Amad said...

wasalam Sister Hijabisover...
Obviously you have missed the context of the comment. The regular reader would get it... we have been talking about the proliferation of "halal" music and the "halal" concerts. That we don't believe this is Islamic and that the Prophet (S) would not be part of that audience. See this, this and this.

It is interesting sister, that you came in with your guns blazing, and accusing me of the same thing that you ended up doing-- slander. You could have asked first, couldn't you? A few more points here:
(1) "For too long"... I don't believe the video is Islamically appropriate, and we will not argue that on this entry-- you can do that in one of the old entries related to music/singing. So, the point was, "watch it, to see it, but don't spend too much time in it". It has nothing to do with poles, etc. astaghfirullah.
(2) Your friend's friend's husband is a Philly salafi, and the point is?
(3)As for giving an inch, taking a foot... this refers to music, singing, concerts in general. My other posts that I refer to were all men. So, this is not a man/woman thing. HOWEVER, it is worse that a sister would be out on the stage hitting it on all cylinders. And since the video is out there for all to see, that is even more shameful. And even if the video wasn't there, the event was in public, for God's sake! If it was a private sisters-only event, one could make an argument. I don't think you will find any brothers... "traditionalists/salafis/whatever" who would be ok with this.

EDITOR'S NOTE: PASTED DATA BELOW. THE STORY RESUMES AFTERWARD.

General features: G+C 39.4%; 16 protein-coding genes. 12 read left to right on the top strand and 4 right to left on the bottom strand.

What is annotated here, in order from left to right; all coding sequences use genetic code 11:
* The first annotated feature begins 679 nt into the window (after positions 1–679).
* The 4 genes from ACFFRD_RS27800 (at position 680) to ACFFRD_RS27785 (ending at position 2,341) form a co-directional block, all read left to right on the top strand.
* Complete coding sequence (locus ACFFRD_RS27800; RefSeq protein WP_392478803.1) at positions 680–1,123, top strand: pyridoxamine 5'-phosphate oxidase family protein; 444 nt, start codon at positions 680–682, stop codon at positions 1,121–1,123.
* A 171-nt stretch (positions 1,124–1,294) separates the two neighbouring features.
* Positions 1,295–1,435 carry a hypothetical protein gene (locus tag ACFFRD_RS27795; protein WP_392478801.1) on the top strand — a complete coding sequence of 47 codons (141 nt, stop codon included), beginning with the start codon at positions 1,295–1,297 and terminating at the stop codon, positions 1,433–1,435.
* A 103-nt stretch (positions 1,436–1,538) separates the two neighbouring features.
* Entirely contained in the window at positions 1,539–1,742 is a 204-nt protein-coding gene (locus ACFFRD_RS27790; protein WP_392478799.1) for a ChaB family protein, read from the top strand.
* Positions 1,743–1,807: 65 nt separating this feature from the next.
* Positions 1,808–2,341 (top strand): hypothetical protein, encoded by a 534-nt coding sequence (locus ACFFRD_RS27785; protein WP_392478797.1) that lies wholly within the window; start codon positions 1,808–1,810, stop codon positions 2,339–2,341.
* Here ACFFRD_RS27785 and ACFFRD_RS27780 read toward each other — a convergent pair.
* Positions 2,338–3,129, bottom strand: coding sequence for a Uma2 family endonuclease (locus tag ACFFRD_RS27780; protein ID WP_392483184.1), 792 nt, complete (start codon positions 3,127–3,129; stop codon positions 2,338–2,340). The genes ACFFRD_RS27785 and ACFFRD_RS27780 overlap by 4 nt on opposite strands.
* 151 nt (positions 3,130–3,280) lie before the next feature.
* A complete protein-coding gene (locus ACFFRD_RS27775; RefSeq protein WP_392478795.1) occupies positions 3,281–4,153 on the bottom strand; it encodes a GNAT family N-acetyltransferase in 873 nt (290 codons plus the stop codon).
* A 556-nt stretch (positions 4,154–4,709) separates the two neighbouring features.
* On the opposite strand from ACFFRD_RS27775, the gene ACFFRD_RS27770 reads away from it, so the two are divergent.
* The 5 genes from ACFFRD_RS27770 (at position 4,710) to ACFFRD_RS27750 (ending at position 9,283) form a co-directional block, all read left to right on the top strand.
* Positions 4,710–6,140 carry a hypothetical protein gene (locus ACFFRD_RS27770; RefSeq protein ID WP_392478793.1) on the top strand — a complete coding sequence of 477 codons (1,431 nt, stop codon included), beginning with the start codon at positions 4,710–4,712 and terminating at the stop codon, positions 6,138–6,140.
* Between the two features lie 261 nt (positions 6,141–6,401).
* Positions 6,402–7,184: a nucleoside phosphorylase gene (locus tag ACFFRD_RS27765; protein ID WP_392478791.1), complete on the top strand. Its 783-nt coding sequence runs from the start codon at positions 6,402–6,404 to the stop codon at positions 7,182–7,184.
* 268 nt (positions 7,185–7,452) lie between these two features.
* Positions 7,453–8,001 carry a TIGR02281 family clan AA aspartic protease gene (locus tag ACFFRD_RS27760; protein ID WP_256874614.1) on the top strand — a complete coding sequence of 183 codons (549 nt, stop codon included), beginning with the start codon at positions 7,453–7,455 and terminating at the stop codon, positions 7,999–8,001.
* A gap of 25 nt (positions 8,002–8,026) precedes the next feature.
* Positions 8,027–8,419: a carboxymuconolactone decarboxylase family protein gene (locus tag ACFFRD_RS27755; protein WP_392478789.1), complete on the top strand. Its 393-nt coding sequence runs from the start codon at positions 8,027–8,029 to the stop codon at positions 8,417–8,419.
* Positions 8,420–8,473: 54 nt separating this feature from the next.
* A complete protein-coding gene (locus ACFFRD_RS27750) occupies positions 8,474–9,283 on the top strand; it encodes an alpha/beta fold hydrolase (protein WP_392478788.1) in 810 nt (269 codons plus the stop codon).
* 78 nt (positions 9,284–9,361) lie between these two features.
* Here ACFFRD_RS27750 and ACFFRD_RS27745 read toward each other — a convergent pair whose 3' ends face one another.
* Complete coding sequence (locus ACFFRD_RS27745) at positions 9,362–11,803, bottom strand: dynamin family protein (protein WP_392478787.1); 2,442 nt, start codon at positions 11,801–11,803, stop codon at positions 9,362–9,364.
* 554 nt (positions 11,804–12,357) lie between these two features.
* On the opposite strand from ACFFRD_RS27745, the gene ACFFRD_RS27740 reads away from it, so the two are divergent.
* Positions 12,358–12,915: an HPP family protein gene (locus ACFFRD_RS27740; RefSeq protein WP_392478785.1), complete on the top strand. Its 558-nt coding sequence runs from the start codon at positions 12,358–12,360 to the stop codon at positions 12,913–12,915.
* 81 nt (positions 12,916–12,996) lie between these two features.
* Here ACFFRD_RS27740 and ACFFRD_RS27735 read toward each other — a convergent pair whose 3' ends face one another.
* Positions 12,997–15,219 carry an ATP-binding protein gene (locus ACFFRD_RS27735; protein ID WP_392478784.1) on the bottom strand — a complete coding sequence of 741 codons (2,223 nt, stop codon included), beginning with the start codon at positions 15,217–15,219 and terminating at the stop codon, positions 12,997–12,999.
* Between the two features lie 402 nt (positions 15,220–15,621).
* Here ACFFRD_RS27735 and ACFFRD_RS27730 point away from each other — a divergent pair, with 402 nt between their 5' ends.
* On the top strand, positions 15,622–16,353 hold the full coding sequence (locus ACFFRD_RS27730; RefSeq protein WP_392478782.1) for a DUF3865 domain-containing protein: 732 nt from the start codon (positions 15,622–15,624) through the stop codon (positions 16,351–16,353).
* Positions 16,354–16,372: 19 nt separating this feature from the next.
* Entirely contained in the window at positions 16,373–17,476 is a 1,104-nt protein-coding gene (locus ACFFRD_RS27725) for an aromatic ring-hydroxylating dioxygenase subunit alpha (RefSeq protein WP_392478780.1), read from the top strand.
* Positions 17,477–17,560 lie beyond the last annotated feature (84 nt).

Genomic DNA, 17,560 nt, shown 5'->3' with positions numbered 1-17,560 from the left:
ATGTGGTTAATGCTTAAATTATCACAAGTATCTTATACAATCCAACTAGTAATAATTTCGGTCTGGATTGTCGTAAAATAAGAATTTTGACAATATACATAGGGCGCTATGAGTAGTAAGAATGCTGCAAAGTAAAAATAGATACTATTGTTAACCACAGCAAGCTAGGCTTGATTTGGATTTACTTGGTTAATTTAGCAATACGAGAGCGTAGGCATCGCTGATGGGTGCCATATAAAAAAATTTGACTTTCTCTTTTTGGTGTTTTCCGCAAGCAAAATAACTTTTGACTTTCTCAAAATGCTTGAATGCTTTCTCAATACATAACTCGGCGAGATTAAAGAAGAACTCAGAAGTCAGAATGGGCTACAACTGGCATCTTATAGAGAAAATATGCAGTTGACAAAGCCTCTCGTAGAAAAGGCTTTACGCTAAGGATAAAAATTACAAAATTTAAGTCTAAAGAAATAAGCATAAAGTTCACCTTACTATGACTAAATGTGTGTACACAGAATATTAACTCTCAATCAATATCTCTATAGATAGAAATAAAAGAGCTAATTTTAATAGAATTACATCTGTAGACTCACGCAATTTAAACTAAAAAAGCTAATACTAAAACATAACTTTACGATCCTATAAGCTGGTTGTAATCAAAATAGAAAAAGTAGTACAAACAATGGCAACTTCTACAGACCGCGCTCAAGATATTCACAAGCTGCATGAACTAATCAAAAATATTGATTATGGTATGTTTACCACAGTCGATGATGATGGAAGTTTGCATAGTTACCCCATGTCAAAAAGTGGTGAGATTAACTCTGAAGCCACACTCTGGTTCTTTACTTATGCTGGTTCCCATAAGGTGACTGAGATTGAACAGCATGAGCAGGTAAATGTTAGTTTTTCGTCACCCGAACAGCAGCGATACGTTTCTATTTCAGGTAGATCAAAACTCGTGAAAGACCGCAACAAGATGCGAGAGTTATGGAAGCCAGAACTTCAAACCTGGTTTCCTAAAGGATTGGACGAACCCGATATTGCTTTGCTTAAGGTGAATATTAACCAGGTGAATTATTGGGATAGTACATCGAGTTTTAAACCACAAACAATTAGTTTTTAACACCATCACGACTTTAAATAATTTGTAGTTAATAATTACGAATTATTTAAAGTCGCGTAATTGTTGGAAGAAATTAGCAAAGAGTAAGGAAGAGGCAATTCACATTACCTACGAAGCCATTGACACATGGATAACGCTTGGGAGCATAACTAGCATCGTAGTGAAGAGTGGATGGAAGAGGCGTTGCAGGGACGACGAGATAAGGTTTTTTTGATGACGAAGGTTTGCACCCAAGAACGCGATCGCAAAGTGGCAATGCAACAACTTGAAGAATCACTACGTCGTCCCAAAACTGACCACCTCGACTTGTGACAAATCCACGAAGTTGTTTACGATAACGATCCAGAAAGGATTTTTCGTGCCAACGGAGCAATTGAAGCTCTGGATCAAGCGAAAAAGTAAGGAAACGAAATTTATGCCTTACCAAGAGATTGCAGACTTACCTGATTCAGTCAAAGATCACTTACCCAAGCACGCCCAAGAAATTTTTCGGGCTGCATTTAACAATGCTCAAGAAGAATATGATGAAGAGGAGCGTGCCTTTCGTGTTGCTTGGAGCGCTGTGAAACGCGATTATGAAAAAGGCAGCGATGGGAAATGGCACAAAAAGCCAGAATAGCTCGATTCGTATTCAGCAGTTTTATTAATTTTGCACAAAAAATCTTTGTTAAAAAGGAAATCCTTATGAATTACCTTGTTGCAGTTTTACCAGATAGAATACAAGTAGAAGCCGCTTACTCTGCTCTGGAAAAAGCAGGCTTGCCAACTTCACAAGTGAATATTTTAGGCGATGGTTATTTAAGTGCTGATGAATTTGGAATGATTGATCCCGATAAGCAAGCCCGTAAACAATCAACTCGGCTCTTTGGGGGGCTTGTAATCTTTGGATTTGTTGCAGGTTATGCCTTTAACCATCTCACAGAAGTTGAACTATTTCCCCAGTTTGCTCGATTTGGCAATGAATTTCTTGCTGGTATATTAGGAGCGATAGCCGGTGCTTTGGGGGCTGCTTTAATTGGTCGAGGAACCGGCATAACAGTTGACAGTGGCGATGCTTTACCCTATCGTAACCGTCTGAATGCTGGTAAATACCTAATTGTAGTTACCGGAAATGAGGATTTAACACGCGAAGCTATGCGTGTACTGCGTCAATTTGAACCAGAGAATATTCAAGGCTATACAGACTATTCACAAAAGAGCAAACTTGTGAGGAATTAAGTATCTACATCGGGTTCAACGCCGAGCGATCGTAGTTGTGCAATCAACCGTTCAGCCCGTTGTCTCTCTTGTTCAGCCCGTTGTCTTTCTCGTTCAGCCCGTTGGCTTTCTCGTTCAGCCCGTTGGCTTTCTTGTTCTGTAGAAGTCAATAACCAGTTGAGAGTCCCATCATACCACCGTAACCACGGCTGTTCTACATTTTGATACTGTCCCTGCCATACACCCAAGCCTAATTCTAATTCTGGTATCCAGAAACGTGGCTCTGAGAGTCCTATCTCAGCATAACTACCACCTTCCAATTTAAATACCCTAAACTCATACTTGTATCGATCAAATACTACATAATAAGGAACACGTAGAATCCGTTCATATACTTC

(4) If you don't mind answering, what's up with your nick? As soon as I read it, it brought up some connotations in my mind, but I want to give you an opportunity, if you wish, to tell me (us) what you mean by hijab being overrated?

thank you for dropping by, wasalam

HijabIsOverrated said...


I have never read your blog before so I ask for forgiveness from you for not understanding the point in the context in which you meant it.

As far as my name goes I'd like to think my profile sums it up best. I am against either side of the divide telling me what I should do with my head. Each side even if they don't want to admit it seeks to control me. It starts with Hijab and works its way across the road to a weird abyss where woman needs only 1 eye in which to see the way, to being completely invisible or the other side that leads to some pagan Romanics attitude that walking nude on the beach equates freedom. I don't know much about your area but over here you could with ease find men telling men to hit their children or wives if they don't cover the way he feels is acceptable (depending on the group). It becomes more about the men and less about the women. I think more lectures need to be about building community, gated communities, institutions, social justice, volunteering for causes that just don't benefit us, and competing in good deeds against the people of the book. The way we use to do, when slave women wanted to be like free believing women so bad they covered their heads even at the time it wasn't allow. When the focus is on that woman will naturally conform without all the scare tactics and pressure from tradition. People flock more to image of success like a good business plan. If we gave woman a choice I think that most would keep their hijabs on but I feel like all this talk about it shows a bit of insecurity on both sides of the divide and really it's my head and no one else’s business.

In general I avoid with the plague converstaions that involve hijab, music, or anything promoting sectarian hate becuase it takes away from planing a good deed, makes us weaker and depresses the iman.